St. Nicholas Day: Children, adults worldwide welcome the ‘real’ Saint Nick

Boots set out for St. Nicholas. Photo by Patrick Buechner

FRIDAY, DECEMBER 6: Santa Claus may be seen in malls across America, but the real St. Nick—the historical bishop of Myra, that is—makes his grand appearance around the world on December 6—St. Nicholas Day. From the Netherlands to France, Germany, Italy, Austria and Bulgaria, St. Nicholas Day is greeted with beloved customs, special baked goods, processions and reenactments. In many countries, St. Nicholas Day is an opportunity to move away from the commercialization of the holiday season and toward the “true meaning” of Christmas—as a time of giving, reflection and gratitude. A 4th-century Christian leader renowned for immense generosity, St. Nicholas is known as the protector of children and is the patron saint of an entire list of cities and peoples.

How is St. Nicholas celebrated? French households are especially likely to smell of spiced gingerbread biscuits, while children learn songs and poems about St. Nicholas in school; the Italian fair known as Fiera di San Nicolo can last more than a week; in Serbia, St. Nicholas is the most popular family patron saint.

In many cities, St. Nicholas makes his grand entrance in a parade. Photo by FaceMePLS, courtesy of Flickr

NICHOLAS OF MYRA: THE SAINT BEHIND SANTA CLAUS

The story of Nicholas begins in modern-day Turkey, with a baby born into a wealthy Christian family. Fate quickly turned when the young St. Nicholas became an orphan, however. Taking to heart the words of Jesus—“sell what you own and give the money to the poor”—Nicholas used his inheritance to help the needy, devoted his life to God, and was made bishop of Myra. Through the years, Nicholas would become renowned for his humble and generous spirit.

Though persecuted for his faith, Nicholas remained steadfast in his beliefs, and his story spread far and wide. Following his death, a relic called manna formed on his grave, and the substance became known for its healing abilities. The date of St. Nicholas’ death soon became widely celebrated.

RESOURCES:
ST. NICHOLAS CENTER OFFERS ACTIVITIES, RECIPES & MORE

To make the traditions and customs of St. Nicholas Day available to the world, the St. Nicholas Center was created as a nonprofit organization for everything related to the famed bishop of Myra. Dozens of new pages and resources are added to the site each year,  from videos, how-tos, printables, articles and more on everything from traditional Speculaas cookie recipes to church resources to general information:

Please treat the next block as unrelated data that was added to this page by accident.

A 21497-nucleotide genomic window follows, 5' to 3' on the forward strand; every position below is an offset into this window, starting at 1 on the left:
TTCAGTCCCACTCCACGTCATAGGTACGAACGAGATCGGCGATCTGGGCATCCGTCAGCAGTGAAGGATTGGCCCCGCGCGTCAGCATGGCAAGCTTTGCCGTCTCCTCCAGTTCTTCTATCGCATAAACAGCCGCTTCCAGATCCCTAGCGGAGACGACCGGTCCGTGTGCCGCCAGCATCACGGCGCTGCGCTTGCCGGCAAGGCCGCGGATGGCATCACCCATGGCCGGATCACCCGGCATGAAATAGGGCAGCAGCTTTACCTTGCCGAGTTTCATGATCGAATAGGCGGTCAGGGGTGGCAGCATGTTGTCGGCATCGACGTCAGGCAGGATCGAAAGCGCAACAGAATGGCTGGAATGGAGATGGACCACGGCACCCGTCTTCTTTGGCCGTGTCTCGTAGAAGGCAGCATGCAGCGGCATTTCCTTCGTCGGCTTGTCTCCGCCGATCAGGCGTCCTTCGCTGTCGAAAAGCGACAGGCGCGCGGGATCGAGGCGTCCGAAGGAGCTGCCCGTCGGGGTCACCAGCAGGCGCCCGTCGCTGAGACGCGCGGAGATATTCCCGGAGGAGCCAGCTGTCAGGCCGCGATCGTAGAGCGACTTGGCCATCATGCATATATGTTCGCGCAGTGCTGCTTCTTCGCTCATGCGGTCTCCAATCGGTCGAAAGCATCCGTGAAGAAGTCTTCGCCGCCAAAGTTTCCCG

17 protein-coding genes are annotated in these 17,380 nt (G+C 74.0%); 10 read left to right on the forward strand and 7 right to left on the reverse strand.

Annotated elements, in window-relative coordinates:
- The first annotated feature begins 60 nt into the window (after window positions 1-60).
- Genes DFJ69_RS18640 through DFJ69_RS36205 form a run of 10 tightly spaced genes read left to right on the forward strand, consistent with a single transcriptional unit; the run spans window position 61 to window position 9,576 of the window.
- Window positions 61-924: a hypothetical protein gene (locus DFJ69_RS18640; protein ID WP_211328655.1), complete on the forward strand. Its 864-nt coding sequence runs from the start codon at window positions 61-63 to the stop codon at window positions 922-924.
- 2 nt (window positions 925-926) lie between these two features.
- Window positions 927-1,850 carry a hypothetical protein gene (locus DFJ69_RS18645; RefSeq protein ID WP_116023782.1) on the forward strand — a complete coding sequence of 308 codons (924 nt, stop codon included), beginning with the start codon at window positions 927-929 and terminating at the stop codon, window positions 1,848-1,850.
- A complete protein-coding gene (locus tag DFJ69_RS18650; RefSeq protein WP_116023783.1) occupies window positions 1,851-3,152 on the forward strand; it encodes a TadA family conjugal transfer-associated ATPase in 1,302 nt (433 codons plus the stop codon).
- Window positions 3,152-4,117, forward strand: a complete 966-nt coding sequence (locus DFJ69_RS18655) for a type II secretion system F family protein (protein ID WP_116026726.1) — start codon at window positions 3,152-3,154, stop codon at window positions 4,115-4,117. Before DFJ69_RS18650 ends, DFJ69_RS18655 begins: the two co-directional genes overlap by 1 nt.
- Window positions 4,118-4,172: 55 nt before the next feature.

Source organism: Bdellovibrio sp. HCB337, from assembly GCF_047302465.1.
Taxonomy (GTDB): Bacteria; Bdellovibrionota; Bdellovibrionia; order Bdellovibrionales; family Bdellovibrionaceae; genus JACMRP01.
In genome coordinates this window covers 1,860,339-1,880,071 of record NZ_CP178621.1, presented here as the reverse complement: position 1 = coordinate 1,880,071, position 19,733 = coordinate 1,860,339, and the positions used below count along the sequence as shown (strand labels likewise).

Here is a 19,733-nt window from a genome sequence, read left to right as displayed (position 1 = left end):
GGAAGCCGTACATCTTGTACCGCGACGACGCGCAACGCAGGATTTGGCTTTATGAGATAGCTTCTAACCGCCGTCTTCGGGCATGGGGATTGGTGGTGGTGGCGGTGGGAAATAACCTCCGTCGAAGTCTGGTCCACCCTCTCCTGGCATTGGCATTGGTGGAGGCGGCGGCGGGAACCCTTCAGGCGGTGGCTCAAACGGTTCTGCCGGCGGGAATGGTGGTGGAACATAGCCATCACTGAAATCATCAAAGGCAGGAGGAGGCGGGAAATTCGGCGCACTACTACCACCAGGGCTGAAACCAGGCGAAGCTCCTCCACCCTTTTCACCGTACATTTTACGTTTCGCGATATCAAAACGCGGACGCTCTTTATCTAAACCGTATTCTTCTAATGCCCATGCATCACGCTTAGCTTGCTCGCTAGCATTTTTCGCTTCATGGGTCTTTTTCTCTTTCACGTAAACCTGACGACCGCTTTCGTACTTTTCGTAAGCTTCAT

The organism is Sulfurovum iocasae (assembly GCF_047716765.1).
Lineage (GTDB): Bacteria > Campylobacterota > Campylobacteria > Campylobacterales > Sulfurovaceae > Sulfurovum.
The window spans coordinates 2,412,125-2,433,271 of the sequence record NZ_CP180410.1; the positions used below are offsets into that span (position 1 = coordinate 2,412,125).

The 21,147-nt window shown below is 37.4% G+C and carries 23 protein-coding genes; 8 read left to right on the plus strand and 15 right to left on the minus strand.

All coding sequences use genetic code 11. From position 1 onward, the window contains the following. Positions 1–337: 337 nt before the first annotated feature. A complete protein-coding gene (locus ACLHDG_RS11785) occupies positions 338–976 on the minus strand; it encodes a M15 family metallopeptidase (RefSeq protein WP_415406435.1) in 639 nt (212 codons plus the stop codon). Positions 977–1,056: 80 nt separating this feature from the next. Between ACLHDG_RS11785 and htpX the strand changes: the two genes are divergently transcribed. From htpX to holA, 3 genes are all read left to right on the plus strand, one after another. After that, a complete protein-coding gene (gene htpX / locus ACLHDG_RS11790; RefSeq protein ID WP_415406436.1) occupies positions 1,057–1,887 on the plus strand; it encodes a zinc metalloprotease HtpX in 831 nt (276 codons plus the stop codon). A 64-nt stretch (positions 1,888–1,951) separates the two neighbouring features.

St. Nicholas Day speculaas

Speculaas cookies for St. Nicholas Day, made with traditional cookie molds. Photo by Turku Gingerbread, courtesy of Flickr

Interested in the life of St. Nicholas? Learn more here.

For children, check out this page.

For youth groups, visit here.

Cook up Speculaas cookies, gluten-free Speculoos and Ukrainian Christmas Honey Cookies, with cookie recipes here.

For tips on how to use cookie molds, check out this article.

Get crafty with suggestions and directions, here.

Or, access printable ornaments, figures and candy wrappers, puppets and more here.

What makes a Dutch St. Nicholas party unique? Find out—and host your own version of the party—by visiting here.

Introducing St. Nicholas to a group? Check out this video for information about the famed bishop.

Looking for a short play about St. Nicholas? Find two miracle plays, ideal for use with young people, here and here.

View 14th-century Icelandic illuminations of St. Nicholas, here. From among the Medieval manuscripts of Iceland, the Helgastaðabók: Nikulás Saga (Book of Helgastadir) contains the Life of St. Nicholas, Archbishop of Myra, along with three full-page pictures of St. Nicholas and 15 figured initials (note that it was highly unusual to have more than one full-page illumination for such a book). The original manuscript is currently in the Royal Library in Stockholm.

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